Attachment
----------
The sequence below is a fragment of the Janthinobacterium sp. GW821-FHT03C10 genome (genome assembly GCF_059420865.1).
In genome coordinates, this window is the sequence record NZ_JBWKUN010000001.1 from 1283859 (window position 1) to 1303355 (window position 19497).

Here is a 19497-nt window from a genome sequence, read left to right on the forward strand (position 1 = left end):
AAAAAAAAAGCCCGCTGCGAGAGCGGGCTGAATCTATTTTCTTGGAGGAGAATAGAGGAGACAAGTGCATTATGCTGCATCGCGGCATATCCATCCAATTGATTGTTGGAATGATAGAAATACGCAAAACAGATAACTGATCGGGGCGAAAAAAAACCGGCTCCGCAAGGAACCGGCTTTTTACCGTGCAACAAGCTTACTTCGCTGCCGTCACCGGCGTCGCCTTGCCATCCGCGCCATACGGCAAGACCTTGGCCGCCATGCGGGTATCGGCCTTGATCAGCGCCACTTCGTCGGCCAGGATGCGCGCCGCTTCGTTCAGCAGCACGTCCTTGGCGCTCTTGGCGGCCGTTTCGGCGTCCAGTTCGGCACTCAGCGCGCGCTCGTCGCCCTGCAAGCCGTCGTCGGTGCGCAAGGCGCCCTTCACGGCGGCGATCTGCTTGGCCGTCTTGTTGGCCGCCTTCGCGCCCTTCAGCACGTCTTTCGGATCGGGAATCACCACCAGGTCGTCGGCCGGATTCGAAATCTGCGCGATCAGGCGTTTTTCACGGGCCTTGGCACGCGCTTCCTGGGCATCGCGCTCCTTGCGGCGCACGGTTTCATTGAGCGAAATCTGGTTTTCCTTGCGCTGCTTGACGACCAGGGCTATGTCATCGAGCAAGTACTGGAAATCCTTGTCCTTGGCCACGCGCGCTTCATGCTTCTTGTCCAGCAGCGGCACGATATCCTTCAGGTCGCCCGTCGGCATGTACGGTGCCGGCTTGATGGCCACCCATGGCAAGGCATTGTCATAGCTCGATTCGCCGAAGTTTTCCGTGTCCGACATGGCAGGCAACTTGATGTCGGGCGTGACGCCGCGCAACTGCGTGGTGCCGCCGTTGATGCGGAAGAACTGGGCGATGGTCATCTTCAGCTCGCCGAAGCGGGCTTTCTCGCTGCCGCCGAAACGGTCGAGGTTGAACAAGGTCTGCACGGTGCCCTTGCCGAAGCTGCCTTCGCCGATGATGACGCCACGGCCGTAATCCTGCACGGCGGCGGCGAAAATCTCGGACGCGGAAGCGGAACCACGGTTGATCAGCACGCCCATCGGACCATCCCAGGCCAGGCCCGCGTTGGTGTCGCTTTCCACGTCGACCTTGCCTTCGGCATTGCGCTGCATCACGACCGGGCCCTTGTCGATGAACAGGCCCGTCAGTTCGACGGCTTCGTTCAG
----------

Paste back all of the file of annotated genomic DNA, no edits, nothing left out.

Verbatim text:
The sequence below is a fragment of the Janthinobacterium sp. GW821-FHT03C10 genome (genome assembly GCF_059420865.1).
In genome coordinates, this window is the sequence record NZ_JBWKUN010000001.1 from 1283859 (window position 1) to 1303355 (window position 19497).

Here is a 19497-nt window from a genome sequence, read left to right on the forward strand (position 1 = left end):
AAAAAAAAAGCCCGCTGCGAGAGCGGGCTGAATCTATTTTCTTGGAGGAGAATAGAGGAGACAAGTGCATTATGCTGCATCGCGGCATATCCATCCAATTGATTGTTGGAATGATAGAAATACGCAAAACAGATAACTGATCGGGGCGAAAAAAAACCGGCTCCGCAAGGAACCGGCTTTTTACCGTGCAACAAGCTTACTTCGCTGCCGTCACCGGCGTCGCCTTGCCATCCGCGCCATACGGCAAGACCTTGGCCGCCATGCGGGTATCGGCCTTGATCAGCGCCACTTCGTCGGCCAGGATGCGCGCCGCTTCGTTCAGCAGCACGTCCTTGGCGCTCTTGGCGGCCGTTTCGGCGTCCAGTTCGGCACTCAGCGCGCGCTCGTCGCCCTGCAAGCCGTCGTCGGTGCGCAAGGCGCCCTTCACGGCGGCGATCTGCTTGGCCGTCTTGTTGGCCGCCTTCGCGCCCTTCAGCACGTCTTTCGGATCGGGAATCACCACCAGGTCGTCGGCCGGATTCGAAATCTGCGCGATCAGGCGTTTTTCACGGGCCTTGGCACGCGCTTCCTGGGCATCGCGCTCCTTGCGGCGCACGGTTTCATTGAGCGAAATCTGGTTTTCCTTGCGCTGCTTGACGACCAGGGCTATGTCATCGAGCAAGTACTGGAAATCCTTGTCCTTGGCCACGCGCGCTTCATGCTTCTTGTCCAGCAGCGGCACGATATCCTTCAGGTCGCCCGTCGGCATGTACGGTGCCGGCTTGATGGCCACCCATGGCAAGGCATTGTCATAGCTCGATTCGCCGAAGTTTTCCGTGTCCGACATGGCAGGCAACTTGATGTCGGGCGTGACGCCGCGCAACTGCGTGGTGCCGCCGTTGATGCGGAAGAACTGGGCGATGGTCATCTTCAGCTCGCCGAAGCGGGCTTTCTCGCTGCCGCCGAAACGGTCGAGGTTGAACAAGGTCTGCACGGTGCCCTTGCCGAAGCTGCCTTCGCCGATGATGACGCCACGGCCGTAATCCTGCACGGCGGCGGCGAAAATCTCGGACGCGGAAGCGGAACCACGGTTGATCAGCACGCCCATCGGACCATCCCAGGCCAGGCCCGCGTTGGTGTCGCTTTCCACGTCGACCTTGCCTTCGGCATTGCGCTGCATCACGACCGGGCCCTTGTCGATGAACAGGCCCGTCAGTTCGACGGCTTCGTTCAG